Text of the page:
Depending on the day, well, there very well may be. However, weeding is really important and easy to ignore and put off. It also has an impact beyond collection management and making room for new materials. While the library is more than the collection, the collection is a visible, tangible, and obvious sign of the care we are showing to our school and students. It is probably the first thing people think of when they hear “library,” for better or for worse. Prospective families get glimpses of it on tours. Teachers see it when they bring their students for exploration or information gathering sessions. If we haven’t weeded, they notice – along with their student who’s interested in a topic for which all of our books are dusty, decades-old, and written exclusively from a white cisgender heterosexual male perspective. Not only is collection management in itself a key piece of our responsibility to our students and our schools, but it’s also an issue of advocacy, inclusivity, and ethics. We need to have what they need, but we also need to not have what they don’t need. Specifically, material that is outdated, incorrect, or potentially harmful and counterproductive to tending a library that is inclusive, anti-racist, and student-centered. We can collect all the new award winners and more, but those trolls in the stacks are still there if we don’t weed them out. I’m embarrassed when a student brings a book to the circulation desk that we shouldn’t have anymore, and I have to give them a disclaimer. What faith will they have in our library or future libraries if I wince at the age of their selection and don’t have something better to offer?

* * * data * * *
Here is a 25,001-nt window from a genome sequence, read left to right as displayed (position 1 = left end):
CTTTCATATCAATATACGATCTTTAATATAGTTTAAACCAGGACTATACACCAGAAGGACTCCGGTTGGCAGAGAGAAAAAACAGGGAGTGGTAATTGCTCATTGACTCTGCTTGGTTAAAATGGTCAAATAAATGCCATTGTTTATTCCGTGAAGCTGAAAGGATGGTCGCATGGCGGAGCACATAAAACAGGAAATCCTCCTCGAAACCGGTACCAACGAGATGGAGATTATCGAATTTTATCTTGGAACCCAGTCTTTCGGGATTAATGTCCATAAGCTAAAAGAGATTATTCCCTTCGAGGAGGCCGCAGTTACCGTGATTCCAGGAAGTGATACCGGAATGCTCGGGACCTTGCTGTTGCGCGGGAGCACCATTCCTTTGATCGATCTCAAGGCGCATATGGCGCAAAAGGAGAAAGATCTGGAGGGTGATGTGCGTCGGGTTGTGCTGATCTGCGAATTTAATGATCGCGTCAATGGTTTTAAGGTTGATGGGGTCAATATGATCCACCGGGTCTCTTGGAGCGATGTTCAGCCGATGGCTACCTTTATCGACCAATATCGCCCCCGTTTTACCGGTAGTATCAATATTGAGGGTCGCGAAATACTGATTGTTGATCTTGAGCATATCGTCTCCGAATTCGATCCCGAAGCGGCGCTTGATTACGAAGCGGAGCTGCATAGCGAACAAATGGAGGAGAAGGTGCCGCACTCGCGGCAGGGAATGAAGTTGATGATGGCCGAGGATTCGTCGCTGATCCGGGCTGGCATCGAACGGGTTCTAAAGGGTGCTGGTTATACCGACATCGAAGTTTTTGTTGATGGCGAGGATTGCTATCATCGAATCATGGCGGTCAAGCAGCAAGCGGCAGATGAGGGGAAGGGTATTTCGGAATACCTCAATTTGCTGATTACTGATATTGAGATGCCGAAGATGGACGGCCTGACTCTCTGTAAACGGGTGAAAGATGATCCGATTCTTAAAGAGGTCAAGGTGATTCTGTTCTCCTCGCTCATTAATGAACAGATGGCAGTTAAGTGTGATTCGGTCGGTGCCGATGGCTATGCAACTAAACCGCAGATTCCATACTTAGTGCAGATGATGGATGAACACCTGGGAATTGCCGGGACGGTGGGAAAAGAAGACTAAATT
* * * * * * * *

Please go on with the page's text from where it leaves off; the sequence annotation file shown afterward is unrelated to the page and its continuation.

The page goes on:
So, I can’t feel guilty about my time spent weeding. The CREW Manual advises that it should be a continuous part of our work. After ten years at my school, I am starting to weed items that I purchased, which is sometimes a slightly bitter pill to swallow. But, like Marie Kondo, we have to thank these items for the purpose they served and say goodbye. We gain clean, tidy, appealing shelves, students who feel confident and comfortable with the books that were selected for them (not for their grandparents), and more space for what they need. I find it’s a great thing to do on Friday afternoon.
I’ve long been intrigued by the idea of doing an All-School Read, but have also found the logistics of pulling something like that off a little daunting. And even though I would talk with colleagues about books that might make for great community reads, the idea of picking a book that could, in theory, appeal to everyone at my school seemed impossible.
But I still wanted to do what I could to encourage reading for pleasure, and to use reading as a tool for community building. Thus, the faculty/student book clubs were born!
I decided to build on the strong relationships so many of our students have with their teachers, and to use those as a vehicle to promote reading for pleasure. A student who may not pick up a book on their own may be inspired to read if it means they get to hang out with one of their favorite teachers.